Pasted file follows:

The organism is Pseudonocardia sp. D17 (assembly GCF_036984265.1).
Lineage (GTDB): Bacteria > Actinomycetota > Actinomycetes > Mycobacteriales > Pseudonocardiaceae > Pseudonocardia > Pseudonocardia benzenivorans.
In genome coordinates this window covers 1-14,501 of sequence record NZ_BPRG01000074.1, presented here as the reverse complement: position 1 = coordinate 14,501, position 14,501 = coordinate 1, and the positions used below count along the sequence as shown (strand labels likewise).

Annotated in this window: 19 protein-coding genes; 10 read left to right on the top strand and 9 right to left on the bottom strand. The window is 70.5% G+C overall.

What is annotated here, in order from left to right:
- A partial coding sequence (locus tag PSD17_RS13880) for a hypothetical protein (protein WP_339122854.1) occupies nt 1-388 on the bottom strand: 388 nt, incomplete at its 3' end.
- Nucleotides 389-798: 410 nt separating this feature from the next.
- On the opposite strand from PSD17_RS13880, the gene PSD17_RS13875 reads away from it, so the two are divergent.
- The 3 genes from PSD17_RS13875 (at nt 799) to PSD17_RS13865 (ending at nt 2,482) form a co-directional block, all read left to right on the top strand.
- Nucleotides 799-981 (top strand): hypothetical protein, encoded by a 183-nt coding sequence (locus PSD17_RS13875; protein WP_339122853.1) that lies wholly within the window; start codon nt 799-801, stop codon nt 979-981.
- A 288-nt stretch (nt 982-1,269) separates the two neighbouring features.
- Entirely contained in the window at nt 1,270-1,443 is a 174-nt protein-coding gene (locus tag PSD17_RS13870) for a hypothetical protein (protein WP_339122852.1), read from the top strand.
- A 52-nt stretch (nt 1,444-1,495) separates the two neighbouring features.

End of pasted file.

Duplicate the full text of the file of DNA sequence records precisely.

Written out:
The organism is Pseudonocardia sp. D17 (assembly GCF_036984265.1).
Lineage (GTDB): Bacteria > Actinomycetota > Actinomycetes > Mycobacteriales > Pseudonocardiaceae > Pseudonocardia > Pseudonocardia benzenivorans.
In genome coordinates this window covers 1-14,501 of sequence record NZ_BPRG01000074.1, presented here as the reverse complement: position 1 = coordinate 14,501, position 14,501 = coordinate 1, and the positions used below count along the sequence as shown (strand labels likewise).

Annotated in this window: 19 protein-coding genes; 10 read left to right on the top strand and 9 right to left on the bottom strand. The window is 70.5% G+C overall.

What is annotated here, in order from left to right:
- A partial coding sequence (locus tag PSD17_RS13880) for a hypothetical protein (protein WP_339122854.1) occupies nt 1-388 on the bottom strand: 388 nt, incomplete at its 3' end.
- Nucleotides 389-798: 410 nt separating this feature from the next.
- On the opposite strand from PSD17_RS13880, the gene PSD17_RS13875 reads away from it, so the two are divergent.
- The 3 genes from PSD17_RS13875 (at nt 799) to PSD17_RS13865 (ending at nt 2,482) form a co-directional block, all read left to right on the top strand.
- Nucleotides 799-981 (top strand): hypothetical protein, encoded by a 183-nt coding sequence (locus PSD17_RS13875; protein WP_339122853.1) that lies wholly within the window; start codon nt 799-801, stop codon nt 979-981.
- A 288-nt stretch (nt 982-1,269) separates the two neighbouring features.
- Entirely contained in the window at nt 1,270-1,443 is a 174-nt protein-coding gene (locus tag PSD17_RS13870) for a hypothetical protein (protein WP_339122852.1), read from the top strand.
- A 52-nt stretch (nt 1,444-1,495) separates the two neighbouring features.